Do I have apologies, regrets for using the R word in my writings. Definitely not, certainly not in the context that it was presented in. If anything I was trying to show how demeaning society can be to challenged children. I might even do it again sometime.

Is Secretin an effective treatment for autism?

I see that my friend Steve Edelson, who took over the ARI after Bernie Rimland passed away is promoting secretin as an effective autism treatment over at I have met Steve at a couple of the national ASA conferences. He was very nice to me and I like him personally, but I still question a lot of positions and treatments that ARI proposes. He bills secretin as one of the most promising autism treatments ever.

Secretin is a hormone that appears in the GI tract and is involved in aiding the process of digestion. It also appears in the brain. As Steve points out, there are studies showing that it appears in parts of the cerebellum and hippocampus and limbic system, areas that have been implicated in the etiology of autism.

Steve cites the initial anecdotal evidence of the effectiveness of secretin in this boy named Parker Beck, and the uncontrolled subjective observations of this boy's improvement. He then mentions a pharmaceutical company which got the rights to the patent of synthetic secretin, which was cheaper to make than the secretin which was extracted from the duodenum of pigs. For some reason, I don't understand, Steve implies that somehow the molecules of the secretin extracted from pigs is somehow different from the kind that can be synthesized in a lab. Maybe someone with more erudition in chemistry than I have can explain to me why the organic secretin would be vastly different than the synthetic variety in its alleged effects on autism. The drug company did some studies using these two different subjective autism rating scales and determined that secretin was not effective overall. Yet when a subset of high functioning autistics were assessed it was found that they had made statistically significant improvements on one of the ratings but not on the other. Steve goes on to define the statistically significant changes on only one but not both of the rating scales as having "improved dramatically".

He then goes on to make the claim that the owner of the pharmaceutical company had a conference telephone call with the company's stockholders claiming that several of the children in the experimental group went from autistic to normal (italics added). How 'normal' was assessed in this alleged phone call I have no idea. As far as I can tell the only measures used in this drug company's study were two autism rating scales. No standardized tests were used to assess the children after the porcine (from pigs) secretin was used, no reports of scholastic placement, and certainly no adult outcomes, how they fared in jobs, heterosexual relations, etc.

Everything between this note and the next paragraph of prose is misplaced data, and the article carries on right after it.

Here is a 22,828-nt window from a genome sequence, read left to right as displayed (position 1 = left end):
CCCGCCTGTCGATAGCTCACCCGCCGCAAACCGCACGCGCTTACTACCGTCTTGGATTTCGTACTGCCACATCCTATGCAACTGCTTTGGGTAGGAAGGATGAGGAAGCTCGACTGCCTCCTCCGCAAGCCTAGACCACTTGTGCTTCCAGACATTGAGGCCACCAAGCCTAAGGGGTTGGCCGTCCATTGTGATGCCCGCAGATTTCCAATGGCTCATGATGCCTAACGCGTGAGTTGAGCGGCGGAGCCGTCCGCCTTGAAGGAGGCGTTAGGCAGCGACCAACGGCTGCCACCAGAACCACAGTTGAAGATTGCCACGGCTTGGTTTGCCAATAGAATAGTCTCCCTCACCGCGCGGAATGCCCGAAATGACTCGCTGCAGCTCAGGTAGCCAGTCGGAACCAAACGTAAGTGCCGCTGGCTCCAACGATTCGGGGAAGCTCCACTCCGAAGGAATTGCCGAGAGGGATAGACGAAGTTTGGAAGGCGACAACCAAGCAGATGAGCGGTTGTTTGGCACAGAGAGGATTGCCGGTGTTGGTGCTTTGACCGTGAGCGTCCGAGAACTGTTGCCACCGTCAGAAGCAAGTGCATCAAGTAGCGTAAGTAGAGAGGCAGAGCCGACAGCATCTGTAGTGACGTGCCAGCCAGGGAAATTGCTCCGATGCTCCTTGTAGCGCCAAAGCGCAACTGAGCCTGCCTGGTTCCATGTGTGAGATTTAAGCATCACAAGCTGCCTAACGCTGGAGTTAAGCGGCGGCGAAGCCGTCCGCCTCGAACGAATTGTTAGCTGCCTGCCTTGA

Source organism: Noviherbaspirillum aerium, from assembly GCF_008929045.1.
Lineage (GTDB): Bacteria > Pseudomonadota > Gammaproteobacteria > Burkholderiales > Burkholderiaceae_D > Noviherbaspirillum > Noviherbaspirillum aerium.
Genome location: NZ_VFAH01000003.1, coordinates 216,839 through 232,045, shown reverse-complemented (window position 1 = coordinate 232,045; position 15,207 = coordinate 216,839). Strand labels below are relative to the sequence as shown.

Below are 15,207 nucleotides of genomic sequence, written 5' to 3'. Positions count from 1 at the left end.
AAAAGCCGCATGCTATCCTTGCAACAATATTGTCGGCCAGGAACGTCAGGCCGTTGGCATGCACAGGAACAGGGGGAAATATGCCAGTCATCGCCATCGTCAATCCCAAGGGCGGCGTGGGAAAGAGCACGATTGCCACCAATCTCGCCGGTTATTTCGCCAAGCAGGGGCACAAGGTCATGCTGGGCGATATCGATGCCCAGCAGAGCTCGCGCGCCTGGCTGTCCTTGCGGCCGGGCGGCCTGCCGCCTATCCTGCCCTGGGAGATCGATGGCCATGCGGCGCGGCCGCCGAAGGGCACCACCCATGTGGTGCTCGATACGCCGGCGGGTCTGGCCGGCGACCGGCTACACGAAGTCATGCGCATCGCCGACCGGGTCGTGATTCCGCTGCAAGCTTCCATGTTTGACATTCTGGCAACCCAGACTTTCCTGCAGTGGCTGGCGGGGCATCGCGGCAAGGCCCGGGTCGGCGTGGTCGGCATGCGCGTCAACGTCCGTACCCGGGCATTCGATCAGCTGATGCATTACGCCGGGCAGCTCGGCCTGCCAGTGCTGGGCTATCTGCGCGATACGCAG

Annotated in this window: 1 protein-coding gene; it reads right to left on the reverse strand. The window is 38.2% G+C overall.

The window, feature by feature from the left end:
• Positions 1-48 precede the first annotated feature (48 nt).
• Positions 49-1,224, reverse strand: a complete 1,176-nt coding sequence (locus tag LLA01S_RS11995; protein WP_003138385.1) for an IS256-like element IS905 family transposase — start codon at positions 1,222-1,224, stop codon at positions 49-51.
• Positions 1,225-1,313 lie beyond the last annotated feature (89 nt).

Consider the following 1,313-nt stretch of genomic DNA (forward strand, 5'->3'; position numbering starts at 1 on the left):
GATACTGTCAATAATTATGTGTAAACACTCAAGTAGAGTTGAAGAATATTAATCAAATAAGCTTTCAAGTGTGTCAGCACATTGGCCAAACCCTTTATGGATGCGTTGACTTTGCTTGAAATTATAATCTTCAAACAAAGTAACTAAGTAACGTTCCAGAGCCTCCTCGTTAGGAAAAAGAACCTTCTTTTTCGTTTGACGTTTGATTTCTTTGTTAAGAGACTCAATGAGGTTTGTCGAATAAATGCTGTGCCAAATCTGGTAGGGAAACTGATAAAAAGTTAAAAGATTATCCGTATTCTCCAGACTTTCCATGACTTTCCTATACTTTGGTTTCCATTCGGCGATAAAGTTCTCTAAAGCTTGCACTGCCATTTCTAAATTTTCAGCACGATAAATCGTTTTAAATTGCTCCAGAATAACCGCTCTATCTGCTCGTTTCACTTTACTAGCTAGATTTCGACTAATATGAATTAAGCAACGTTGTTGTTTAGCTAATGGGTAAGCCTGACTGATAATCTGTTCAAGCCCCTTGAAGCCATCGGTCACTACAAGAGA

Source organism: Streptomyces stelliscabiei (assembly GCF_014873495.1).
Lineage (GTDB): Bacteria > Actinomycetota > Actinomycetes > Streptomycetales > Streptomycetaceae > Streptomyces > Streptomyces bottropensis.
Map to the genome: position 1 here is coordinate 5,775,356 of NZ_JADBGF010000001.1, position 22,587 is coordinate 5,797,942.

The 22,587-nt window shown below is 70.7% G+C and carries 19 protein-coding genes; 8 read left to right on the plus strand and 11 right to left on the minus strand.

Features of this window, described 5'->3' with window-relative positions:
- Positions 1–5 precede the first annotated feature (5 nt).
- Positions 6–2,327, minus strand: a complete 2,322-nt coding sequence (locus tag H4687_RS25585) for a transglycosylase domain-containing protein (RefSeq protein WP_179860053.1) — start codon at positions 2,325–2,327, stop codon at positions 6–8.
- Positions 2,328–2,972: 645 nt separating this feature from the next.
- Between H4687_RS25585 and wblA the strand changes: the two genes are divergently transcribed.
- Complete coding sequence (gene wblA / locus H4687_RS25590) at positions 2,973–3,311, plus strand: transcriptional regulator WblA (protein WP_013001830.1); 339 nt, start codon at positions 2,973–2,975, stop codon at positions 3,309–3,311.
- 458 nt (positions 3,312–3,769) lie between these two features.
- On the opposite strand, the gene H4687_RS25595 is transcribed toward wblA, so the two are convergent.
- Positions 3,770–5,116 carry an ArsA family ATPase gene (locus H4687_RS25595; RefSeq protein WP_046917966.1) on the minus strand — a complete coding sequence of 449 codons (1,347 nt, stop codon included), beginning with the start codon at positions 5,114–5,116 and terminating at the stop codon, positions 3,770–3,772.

Finally Steve tries to show the need for further research on secretin. He cites a study done by Janet Kern in Texas who found that about a quarter of the autistic children in an experimental group who received the porcine (non-synthetic) form of secretin improved in some of their behaviors, in terms of throwing less tantrums and having an improved vocabulary. The only children in Kern's study for whom the secretin seemed to be effective were those with GI problems. Secretin was no different than a placebo for autistic children without GI problems.

It is interesting to note that Kern in a more recent study on heavy metals in the etiology of autism has collaborated with ARI board member James Adams, so it would appear she has some sort of connection to Steve Edelson himself.

Though Steve calls for more research to be done on secretin he neglects to address in his piece the fact that numerous controlled studies have been done showing secretin to be ineffective as an autism treatment.

In a study done by Sandler, et. al in the New England Journal of Medicine a comparison was made between 28 children with autism injected with the synthetic version of secretin and 28 controls. The authors noted no difference between the two groups.

Another study published by Chez in the annals of neurology also showed that secretin was ineffective as an autism treatment.

A review showing 15 studies showing secretin to be an ineffective treatment are reviewed here:

So far as I know, besides Kern's study, the only other published report of secretin being an effective autism treatment was produced by someone named Hvorth published in an obscure publication entitled the journal for the association of academic minority physicians. This study was an uncontrolled study involving only three children.

Steve Edelson really fails to address or mention or critique any of these studies that refute the evidence that secretin may be a worthwhile autism treatment and that further research into secretin as one of the most promising autism treatments should be pursued. As far as I can tell his only criticism of these studies is that they used synthetic secretin rather than the porcine secretin that was extracted from pig intestines. He does not mention why the porcine version would be more effective than the synthetic version or chemically what the difference is. Even in Kern's porcine secretin study, a very small minority of the children improved and only those with GI problems. Out of all the persons with autism in the world, what percentage have these GI problems. Steve does not address this point. Another possible reason that synthetic secretin is used rather than the porcine version is that introducing a substance from a pig could cause the human immune system to have an adverse reaction. Though I will admit I am not an expert in this, it seems to me that it would make sense that because the human immune system would treat this as some sort of foreign agent, treatment with the pig secretin could be harmful to autistic children. Is it possible that after reading this article on the age of autism web page, some parent whose autistic child does not have a GI problem may end up seeking secretin as a treatment. Parents of autistic children are desperate people and easily exploited, so this does present a problem for me. There seems to me no evidence that secretin is a legitimate treatment for autism.